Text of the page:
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Grain Brewing Advice

Mashing (Grain Brewing)

Mash made beers offer the brewer almost unlimited ways to craft specialty types with unique flavours. They do take additional time over kits and can be fickle to produce consistently. However, with the growth of micro and public brew centres, high quality beers can be made using the latest in equipment and technology.

Dave Whiteheads Easy Mash System

This is a greatly simplified, no nonsense foolproof way of mashing for the beginner and the more experienced. Use a standard 20 ltire 'poly pail' which is usually 390mm high, by 290mm diameter at the top and 260mm at the base. Fit the tap as close as possible to the bottom but allow enough room for the nut to go on the inside.

Make a sieve (false bottom) approximately 260mm to go inside, just above the tap. The sieve can be made of perforated stainless steel, aluminium or a piece of plastic, with many small holes drilled into it. The false bottom will need to be supported in position just above the tap.

Mark the pail on the inside for correct grain level.mashing pail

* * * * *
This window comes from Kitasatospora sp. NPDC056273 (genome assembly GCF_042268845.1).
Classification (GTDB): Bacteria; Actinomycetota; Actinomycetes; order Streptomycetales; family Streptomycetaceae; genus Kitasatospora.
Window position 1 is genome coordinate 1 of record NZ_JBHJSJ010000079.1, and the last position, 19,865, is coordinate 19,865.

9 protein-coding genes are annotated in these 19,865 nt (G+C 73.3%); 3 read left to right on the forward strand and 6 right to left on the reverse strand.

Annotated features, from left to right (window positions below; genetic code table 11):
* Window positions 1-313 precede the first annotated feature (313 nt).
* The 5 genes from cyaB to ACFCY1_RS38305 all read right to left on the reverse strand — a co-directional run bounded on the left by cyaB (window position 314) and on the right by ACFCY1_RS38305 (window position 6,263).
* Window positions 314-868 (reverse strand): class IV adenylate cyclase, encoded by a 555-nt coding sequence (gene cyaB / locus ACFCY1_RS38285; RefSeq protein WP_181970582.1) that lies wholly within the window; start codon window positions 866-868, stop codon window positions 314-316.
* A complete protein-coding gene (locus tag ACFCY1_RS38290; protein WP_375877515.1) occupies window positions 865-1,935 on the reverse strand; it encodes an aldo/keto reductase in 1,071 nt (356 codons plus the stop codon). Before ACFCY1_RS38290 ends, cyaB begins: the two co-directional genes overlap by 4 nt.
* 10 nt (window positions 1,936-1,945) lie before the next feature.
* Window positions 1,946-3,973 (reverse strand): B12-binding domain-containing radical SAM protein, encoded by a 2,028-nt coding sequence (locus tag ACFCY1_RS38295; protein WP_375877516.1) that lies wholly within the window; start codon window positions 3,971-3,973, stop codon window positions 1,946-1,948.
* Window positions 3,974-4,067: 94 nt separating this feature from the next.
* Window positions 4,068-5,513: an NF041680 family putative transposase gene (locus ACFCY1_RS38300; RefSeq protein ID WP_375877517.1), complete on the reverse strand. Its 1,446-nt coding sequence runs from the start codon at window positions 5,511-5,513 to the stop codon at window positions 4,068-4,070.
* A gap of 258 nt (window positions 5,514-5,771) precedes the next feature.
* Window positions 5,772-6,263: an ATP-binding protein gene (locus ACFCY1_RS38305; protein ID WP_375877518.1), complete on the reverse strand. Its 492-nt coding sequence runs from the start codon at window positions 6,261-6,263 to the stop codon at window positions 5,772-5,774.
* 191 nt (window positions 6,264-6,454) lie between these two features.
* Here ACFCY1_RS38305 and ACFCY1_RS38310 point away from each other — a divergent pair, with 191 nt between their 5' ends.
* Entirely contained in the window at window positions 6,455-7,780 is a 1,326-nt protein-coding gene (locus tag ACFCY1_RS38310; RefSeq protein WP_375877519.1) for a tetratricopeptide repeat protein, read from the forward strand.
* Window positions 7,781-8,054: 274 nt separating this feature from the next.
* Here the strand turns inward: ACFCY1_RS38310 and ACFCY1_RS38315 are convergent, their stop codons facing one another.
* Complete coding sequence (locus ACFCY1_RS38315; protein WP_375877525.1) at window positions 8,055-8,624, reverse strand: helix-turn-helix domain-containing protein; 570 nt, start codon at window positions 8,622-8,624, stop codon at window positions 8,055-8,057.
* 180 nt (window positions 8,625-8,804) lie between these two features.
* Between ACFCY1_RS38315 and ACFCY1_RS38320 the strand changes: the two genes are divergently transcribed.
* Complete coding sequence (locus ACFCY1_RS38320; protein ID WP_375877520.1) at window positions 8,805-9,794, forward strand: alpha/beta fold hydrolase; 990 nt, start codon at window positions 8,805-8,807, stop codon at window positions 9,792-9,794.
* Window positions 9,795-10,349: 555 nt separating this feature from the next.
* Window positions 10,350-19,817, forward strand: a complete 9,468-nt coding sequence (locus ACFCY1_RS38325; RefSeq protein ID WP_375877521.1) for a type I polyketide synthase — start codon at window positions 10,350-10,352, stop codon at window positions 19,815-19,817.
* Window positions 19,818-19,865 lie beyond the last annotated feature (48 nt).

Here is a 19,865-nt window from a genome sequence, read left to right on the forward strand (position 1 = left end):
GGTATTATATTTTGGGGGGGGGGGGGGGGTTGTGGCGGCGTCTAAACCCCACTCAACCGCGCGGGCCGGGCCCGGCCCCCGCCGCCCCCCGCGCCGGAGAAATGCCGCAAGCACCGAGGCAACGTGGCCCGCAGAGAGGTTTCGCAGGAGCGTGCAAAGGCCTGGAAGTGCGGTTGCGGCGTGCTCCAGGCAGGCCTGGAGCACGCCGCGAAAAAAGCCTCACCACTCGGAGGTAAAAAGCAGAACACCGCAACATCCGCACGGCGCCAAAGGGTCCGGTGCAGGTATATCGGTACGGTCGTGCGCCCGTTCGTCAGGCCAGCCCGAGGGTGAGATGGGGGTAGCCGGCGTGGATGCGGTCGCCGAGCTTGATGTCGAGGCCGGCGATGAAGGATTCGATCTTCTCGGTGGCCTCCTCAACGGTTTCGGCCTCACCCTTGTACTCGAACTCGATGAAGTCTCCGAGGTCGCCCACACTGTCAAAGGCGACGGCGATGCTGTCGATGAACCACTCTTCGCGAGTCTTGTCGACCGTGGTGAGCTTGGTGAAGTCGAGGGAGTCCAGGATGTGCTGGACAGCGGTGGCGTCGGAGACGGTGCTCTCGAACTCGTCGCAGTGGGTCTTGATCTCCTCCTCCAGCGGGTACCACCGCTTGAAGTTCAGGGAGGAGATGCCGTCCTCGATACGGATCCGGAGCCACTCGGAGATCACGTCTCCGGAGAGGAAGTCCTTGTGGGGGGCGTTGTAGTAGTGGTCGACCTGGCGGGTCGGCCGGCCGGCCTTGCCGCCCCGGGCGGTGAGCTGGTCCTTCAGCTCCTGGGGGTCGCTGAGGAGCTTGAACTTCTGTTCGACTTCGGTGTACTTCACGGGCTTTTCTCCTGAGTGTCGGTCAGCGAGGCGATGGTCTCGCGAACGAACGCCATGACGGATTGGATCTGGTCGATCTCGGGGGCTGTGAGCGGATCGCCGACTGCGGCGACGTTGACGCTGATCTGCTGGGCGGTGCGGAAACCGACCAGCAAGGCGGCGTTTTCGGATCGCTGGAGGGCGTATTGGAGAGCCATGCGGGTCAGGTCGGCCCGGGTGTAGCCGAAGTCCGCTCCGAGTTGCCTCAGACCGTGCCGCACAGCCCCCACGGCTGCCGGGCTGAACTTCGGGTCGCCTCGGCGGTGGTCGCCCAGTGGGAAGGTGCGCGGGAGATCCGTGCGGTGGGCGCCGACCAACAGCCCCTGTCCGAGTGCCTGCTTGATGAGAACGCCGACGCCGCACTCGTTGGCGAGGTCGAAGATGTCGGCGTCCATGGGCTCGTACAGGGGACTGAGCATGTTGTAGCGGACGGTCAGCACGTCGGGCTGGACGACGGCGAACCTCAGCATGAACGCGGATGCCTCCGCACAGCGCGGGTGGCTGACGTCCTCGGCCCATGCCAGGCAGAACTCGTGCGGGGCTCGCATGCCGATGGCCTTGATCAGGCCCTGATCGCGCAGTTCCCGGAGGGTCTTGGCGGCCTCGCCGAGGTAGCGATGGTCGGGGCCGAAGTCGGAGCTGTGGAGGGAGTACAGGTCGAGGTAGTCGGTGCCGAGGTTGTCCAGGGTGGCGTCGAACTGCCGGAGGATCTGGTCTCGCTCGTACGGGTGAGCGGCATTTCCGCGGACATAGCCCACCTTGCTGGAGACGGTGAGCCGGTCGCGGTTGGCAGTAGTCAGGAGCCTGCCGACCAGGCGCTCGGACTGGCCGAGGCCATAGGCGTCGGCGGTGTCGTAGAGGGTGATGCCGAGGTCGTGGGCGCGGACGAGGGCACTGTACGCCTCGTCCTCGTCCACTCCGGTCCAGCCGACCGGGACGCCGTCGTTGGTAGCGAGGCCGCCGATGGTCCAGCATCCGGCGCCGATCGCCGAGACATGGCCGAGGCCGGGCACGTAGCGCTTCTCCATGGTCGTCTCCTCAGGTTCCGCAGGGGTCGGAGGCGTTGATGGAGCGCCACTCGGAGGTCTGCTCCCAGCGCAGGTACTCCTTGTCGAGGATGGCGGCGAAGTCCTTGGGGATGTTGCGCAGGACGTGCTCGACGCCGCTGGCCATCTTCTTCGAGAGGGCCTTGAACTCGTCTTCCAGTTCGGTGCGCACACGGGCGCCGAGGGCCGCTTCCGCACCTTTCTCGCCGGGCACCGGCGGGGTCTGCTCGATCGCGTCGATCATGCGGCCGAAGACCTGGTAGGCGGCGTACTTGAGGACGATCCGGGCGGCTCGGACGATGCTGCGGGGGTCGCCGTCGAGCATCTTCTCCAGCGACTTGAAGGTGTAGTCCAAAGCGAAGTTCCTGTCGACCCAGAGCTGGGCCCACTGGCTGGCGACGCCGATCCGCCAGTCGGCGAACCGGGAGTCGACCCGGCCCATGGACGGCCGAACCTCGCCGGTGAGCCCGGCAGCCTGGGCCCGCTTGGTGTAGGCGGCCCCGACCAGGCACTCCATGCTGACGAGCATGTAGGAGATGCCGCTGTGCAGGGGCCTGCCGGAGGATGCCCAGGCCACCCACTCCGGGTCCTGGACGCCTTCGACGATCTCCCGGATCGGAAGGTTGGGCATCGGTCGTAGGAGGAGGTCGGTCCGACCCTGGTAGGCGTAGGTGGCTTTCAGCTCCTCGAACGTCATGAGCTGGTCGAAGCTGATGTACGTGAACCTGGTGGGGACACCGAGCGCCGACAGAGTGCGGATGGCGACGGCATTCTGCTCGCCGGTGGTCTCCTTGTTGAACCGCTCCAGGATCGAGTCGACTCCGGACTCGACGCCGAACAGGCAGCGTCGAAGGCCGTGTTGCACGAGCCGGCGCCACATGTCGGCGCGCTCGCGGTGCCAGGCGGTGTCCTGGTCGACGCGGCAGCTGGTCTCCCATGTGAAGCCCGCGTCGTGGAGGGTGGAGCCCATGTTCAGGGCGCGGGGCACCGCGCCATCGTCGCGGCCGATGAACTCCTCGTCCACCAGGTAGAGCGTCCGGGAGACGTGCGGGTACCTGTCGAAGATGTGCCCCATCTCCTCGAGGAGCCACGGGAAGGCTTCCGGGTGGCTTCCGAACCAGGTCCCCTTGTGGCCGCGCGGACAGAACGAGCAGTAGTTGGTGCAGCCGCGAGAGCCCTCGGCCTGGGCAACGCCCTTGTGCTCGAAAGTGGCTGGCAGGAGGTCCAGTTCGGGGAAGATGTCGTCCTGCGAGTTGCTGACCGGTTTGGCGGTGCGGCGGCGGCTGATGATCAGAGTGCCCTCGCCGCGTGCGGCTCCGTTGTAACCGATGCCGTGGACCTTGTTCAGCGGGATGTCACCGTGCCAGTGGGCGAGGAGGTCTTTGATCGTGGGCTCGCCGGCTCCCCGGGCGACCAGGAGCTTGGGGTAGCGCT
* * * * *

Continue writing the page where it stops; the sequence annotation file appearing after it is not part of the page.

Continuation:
• 3.5kg - 190mm from the bottom
  • 4.0kg - 210mm from the bottom

This is the hot water level before the crushed grain is poured in. 3.5kg will be adequate for most beers, but 4.0kg of grain can be used for stronger beers such as Best Bitter. Most kinds of beers or lagers can be made using this method.

Mashing Instructions

Infusion Mash

  1. Fill mash tun with hot water to 3.5kg mark or 4.0kg mark for a stronger beer.
  2. Check and adjust temperature to 72degC (75C in winter). This is called the 'strike' temperature.
  3. Pour in the grist (crushed grain) and stir.
  4. Check and adjust the temperature to approximately 65C. This is called the 'rest' temperature.
  5. Put the lid on the mash tun, wrap and keep warm for two to three hours.

Sparging

  1. Gently fill the mash tun with hot water, temperature between 70 and 75C. Do not disturb the grain bed.
  2. Slowly run the tap and return the wort (liquid) back into the mash tun until the wort runs fairly clear. It may require three to four litres of wort for this to happen. Maintain the water level above the grist while you recirculate the wort.
  3. When the wort is clear it can be run off slowly into the boiler.
  4. Boil the wort for 90 minutes with half the hop pellets. Add the remaininghalf of the hops after 80 minutes. You need to watch the boiler initially as the wort can boil over and may require stirring.
  5. Allow to cool for at least one to two hours, then rack or pour into the fermenter.
  6. Add water to make up the volume to 22 litres. Check the temperature and when below 35C add the yeast and fit an airlock.
  7. Leave for one week, then rack into a clean fermenter. After one more week, check Specific Gravity and when it is below 1008, bottle.
  8. Wait two weeks, then enjoy.